In January 2022 the Society published a new catalogue of its papers of George W. Prothero (1848-1922), historian, literary editor and President of the RHS between 1901 and 1905. The Prothero collection runs to more than 1000 items and is the largest named collection in the RHS archive.
The new 252-page catalogue, which is available on the Archive pages of the Society’s website, provides item-level listings of Prothero’s correspondence, professional papers and manuscripts, dating from the late 1860s to the early 1920s. In addition to the writing of a new catalogue, the Prothero project has included a conservation review of the collection, and the rediscovery and incorporation of 10 bundles of letters previously thought lost. The Society is very grateful to the Marc Fitch Fund for co-funding this project.
This post provides more on the content of the Society’s Prothero papers, and includes a small selection of images from each of the seven series in the collection.
George W. Prothero (1848-1922)
George Walter Prothero was born in Worcestershire, the son of a clergyman who later became chaplain-in-ordinary to Queen Victoria, and canon of Westminster. His mother, Emma Kyrle, also came from a clergy family. He was educated at Eton College and King’s College, Cambridge, where he was elected a Fellow in 1872. Later in that decade a period of study at Bonn exposed him to German historians and historical method. It was here that Prothero became committed to the ‘historical teaching of history’ (C.H. Firth); that is, the importance of understanding and learning historical practice and an awareness of the environment in which research was undertaken.
In the later 1870s, Prothero oversaw design of the Cambridge history tripos and was one of the first history lecturers appointed by the University in 1884. Initially engaged as a medieval historian, Prothero’s principal work was a compilation, Select Statutes and other Documents Illustrative of the Reigns of Elizabeth and James I (1894). Two years prior to his lectureship, Prothero married Mary Frances Butcher, daughter of the bishop of Meath.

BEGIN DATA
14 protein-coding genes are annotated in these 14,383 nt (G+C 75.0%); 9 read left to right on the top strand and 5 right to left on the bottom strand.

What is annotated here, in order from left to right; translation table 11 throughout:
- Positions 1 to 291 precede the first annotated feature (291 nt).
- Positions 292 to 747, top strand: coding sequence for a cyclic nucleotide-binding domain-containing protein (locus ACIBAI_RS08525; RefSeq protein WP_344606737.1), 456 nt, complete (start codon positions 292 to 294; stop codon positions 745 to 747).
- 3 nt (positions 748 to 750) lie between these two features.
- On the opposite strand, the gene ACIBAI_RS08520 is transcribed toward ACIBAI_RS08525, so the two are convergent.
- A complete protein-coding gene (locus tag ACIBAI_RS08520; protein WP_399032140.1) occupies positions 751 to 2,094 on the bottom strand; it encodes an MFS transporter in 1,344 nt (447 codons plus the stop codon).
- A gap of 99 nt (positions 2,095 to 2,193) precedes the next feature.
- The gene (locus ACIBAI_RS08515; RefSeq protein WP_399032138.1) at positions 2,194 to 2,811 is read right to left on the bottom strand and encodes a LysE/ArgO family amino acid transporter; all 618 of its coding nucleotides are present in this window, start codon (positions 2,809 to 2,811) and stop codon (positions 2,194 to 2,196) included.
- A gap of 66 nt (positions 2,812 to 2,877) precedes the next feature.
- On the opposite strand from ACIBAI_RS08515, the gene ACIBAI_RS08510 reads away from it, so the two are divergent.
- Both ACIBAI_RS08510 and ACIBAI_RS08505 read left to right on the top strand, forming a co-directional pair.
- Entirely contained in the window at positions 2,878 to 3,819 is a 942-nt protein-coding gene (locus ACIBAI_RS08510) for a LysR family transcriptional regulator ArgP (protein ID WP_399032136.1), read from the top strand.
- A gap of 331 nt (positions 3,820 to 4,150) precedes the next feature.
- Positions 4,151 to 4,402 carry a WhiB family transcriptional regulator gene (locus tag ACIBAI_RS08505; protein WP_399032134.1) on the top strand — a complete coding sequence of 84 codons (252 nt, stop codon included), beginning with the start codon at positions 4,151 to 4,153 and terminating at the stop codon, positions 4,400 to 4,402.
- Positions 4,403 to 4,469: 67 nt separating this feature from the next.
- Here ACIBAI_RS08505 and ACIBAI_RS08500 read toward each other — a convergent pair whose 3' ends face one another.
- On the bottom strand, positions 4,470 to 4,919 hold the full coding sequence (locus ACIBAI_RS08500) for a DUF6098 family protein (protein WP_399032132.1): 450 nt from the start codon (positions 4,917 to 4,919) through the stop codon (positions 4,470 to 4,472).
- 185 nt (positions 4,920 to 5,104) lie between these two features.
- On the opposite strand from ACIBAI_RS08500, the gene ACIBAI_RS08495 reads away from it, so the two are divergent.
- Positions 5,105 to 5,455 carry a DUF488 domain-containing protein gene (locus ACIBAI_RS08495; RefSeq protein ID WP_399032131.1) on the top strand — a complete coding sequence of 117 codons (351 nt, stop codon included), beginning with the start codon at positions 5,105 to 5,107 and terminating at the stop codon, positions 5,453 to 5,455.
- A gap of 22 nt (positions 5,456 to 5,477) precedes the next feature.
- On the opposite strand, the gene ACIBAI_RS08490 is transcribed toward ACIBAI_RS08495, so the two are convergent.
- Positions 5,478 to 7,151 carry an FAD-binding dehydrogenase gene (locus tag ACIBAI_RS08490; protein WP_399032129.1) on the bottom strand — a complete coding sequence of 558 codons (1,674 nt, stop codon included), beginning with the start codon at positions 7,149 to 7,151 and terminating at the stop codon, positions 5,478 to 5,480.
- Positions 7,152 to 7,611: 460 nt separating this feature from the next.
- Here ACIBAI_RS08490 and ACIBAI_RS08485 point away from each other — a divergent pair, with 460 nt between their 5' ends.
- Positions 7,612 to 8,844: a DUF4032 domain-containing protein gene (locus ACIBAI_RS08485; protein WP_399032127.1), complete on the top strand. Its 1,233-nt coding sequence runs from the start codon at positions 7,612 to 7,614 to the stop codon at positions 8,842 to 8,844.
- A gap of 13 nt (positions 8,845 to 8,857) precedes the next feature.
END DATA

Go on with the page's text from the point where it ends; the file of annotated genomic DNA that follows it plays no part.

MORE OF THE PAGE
In 1894 Prothero was appointed the first Professor of History at Edinburgh and three years later took on the editorship of the Quarterly Review: a digest of articles relating to politics, literature, art, archaeology, philosophy and religion. The editorship signalled Prothero’s move from research to the general promotion of historical scholarship, on which he spoke up via a series of high-ranking appointments. These included as President of the Royal Historical Society (1901-5), Fellow of the British Academy (1903), visiting lectureship at Oxford, Boston and Johns Hopkins universities, and as co-editor of the Cambridge Modern History (1901–12).
In these and other roles Prothero did much to promote development of the historical profession in the UK, stressing the responsibilities and public service required of the modern historian. From 1917 he worked as a historical adviser for the Foreign Office and was central to preparation of extensive documentary materials ahead of the Versailles Peace Conference, which he attended from early 1919, and for which he was knighted in the following year.
Introducing the G.W. Prothero collection
The new catalogue is arranged in 7 series, each covering a different aspect of Prothero’s life and work:
- Series 1, PP/1: Personal correspondence, 1886-1922
- Series 2, PP/2: Subject files, 1866-1921, including papers relating to Prothero’s early academic career and publications; among them his papers relating to the British Academy and Presidency of the Royal Historical Society